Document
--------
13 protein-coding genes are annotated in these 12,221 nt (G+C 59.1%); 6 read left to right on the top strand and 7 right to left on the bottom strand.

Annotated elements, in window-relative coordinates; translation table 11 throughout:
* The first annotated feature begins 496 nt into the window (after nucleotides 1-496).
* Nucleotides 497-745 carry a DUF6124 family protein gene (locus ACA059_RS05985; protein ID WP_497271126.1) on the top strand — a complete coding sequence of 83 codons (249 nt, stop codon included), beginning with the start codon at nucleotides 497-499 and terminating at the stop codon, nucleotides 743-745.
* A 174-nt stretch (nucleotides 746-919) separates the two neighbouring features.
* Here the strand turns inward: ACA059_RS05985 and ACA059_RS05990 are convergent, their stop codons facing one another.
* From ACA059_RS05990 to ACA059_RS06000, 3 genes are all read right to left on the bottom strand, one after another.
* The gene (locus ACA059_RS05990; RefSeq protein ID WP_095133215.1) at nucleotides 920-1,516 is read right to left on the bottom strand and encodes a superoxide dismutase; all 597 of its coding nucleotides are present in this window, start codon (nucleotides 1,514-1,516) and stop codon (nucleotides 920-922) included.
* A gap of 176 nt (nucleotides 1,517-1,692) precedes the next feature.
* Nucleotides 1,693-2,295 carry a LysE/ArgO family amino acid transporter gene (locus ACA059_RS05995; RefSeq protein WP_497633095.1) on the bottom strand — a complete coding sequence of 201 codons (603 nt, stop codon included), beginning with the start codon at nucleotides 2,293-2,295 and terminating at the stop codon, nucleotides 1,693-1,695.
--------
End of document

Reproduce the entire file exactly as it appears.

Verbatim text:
13 protein-coding genes are annotated in these 12,221 nt (G+C 59.1%); 6 read left to right on the top strand and 7 right to left on the bottom strand.

Annotated elements, in window-relative coordinates; translation table 11 throughout:
* The first annotated feature begins 496 nt into the window (after nucleotides 1-496).
* Nucleotides 497-745 carry a DUF6124 family protein gene (locus ACA059_RS05985; protein ID WP_497271126.1) on the top strand — a complete coding sequence of 83 codons (249 nt, stop codon included), beginning with the start codon at nucleotides 497-499 and terminating at the stop codon, nucleotides 743-745.
* A 174-nt stretch (nucleotides 746-919) separates the two neighbouring features.
* Here the strand turns inward: ACA059_RS05985 and ACA059_RS05990 are convergent, their stop codons facing one another.
* From ACA059_RS05990 to ACA059_RS06000, 3 genes are all read right to left on the bottom strand, one after another.
* The gene (locus ACA059_RS05990; RefSeq protein ID WP_095133215.1) at nucleotides 920-1,516 is read right to left on the bottom strand and encodes a superoxide dismutase; all 597 of its coding nucleotides are present in this window, start codon (nucleotides 1,514-1,516) and stop codon (nucleotides 920-922) included.
* A gap of 176 nt (nucleotides 1,517-1,692) precedes the next feature.
* Nucleotides 1,693-2,295 carry a LysE/ArgO family amino acid transporter gene (locus ACA059_RS05995; RefSeq protein WP_497633095.1) on the bottom strand — a complete coding sequence of 201 codons (603 nt, stop codon included), beginning with the start codon at nucleotides 2,293-2,295 and terminating at the stop codon, nucleotides 1,693-1,695.